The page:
One of the comments being shared over and over again in our Facebook Think Tank Group is about how to engage students in deeper expository writing. This can definitely prove to be a tricky area with students – informational text can be dry and not as much “fun” as narrative texts. So when you’re asked to write something that is informational and provides supporting evidence it can seem even more, shall we say, boring.
To help you out, we’ve created a free unit on how to teach expository writing using the works of Vincent Van Gogh. This unit is geared towards students in grades 4-6, but it could easily be adjusted up or down depending on how you tweak a few of the pieces of texts used.
I was recently inspired after visiting the Art Institute of Chicago and seeing their Bedrooms of Van Gogh exhibit. The show provides lots of background information about the three variations of the painting The Bedroom in Arles. It shares letters that Van Gogh wrote to his brother Theo, as well as the three paintings themselves. Seeing them all made it so clear that within just a year, Van Gogh revised, edited, and grew as an artist. He essentially painted the same scene three times, with subtle differences in each painting.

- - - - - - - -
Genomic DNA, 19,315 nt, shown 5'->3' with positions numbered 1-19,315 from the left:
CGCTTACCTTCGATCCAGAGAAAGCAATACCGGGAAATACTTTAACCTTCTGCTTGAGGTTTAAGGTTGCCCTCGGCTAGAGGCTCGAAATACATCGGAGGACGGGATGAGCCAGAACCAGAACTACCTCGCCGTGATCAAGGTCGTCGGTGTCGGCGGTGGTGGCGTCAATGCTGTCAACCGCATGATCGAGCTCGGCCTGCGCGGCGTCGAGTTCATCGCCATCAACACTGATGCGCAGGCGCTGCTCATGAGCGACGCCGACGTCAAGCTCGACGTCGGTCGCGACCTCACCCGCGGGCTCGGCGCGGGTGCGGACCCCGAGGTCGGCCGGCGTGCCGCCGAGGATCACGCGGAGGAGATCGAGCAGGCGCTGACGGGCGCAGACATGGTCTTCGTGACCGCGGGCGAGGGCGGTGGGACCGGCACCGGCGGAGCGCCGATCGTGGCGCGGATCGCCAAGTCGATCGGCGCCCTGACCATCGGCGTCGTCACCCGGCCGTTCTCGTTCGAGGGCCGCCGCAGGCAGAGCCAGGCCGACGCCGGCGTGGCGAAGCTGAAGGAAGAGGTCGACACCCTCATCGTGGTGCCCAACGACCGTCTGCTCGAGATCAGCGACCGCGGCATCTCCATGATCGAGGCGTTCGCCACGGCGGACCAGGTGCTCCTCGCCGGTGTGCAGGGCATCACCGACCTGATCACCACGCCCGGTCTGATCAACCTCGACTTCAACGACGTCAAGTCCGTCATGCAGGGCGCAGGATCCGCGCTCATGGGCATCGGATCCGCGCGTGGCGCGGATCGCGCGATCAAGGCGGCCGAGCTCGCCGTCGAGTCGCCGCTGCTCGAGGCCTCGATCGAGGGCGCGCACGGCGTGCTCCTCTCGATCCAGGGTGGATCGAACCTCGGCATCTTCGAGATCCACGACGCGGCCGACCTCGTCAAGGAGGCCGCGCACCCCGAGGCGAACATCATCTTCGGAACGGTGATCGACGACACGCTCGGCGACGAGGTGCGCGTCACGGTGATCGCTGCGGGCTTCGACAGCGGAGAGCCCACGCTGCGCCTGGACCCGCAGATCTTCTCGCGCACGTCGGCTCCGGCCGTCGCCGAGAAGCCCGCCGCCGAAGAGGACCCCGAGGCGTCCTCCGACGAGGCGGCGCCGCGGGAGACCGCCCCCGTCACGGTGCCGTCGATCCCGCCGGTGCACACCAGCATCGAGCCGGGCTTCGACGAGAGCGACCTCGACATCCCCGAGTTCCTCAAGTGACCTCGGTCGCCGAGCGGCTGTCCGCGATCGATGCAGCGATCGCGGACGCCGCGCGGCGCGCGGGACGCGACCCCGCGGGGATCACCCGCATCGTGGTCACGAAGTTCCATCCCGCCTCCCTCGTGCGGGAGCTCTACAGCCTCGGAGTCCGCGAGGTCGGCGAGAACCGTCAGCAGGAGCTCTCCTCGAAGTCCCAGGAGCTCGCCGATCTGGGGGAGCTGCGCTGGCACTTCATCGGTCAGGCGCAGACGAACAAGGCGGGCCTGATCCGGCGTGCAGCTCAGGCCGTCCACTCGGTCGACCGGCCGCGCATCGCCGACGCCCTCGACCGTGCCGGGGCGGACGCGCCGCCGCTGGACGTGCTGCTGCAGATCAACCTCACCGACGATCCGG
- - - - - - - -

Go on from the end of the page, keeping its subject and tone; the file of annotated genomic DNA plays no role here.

This sets the scene for a perfect tie-in with expository text. Viewing the paintings in conjunction with the letters that Van Gogh wrote, students are able to explore the patterns of description, process, and comparison easily in the works. We actually start the unit with a different set of paintings from Van Gogh – the Sunflowers series from both Paris and Arles. This gives students the chance to start with the art, and then move into pulling out the details and information provided in the series.
Inside the arts integration unit, you’ll find all of the examples of artwork, a video, a sequence for teaching expository writing, and two separate projects for students, as well as all of the handouts and the assessments. And of course, it’s all aligned with both Common Core and National Core Arts Standards.
To view and use the Expository Writing unit, just click here.
If you’re a member, you’ll be asked to login to see the unit. If you’re not yet a member, it will ask you to create a FREE account and then you can get on with the business of using the content. Here’s to no more boring writing lessons!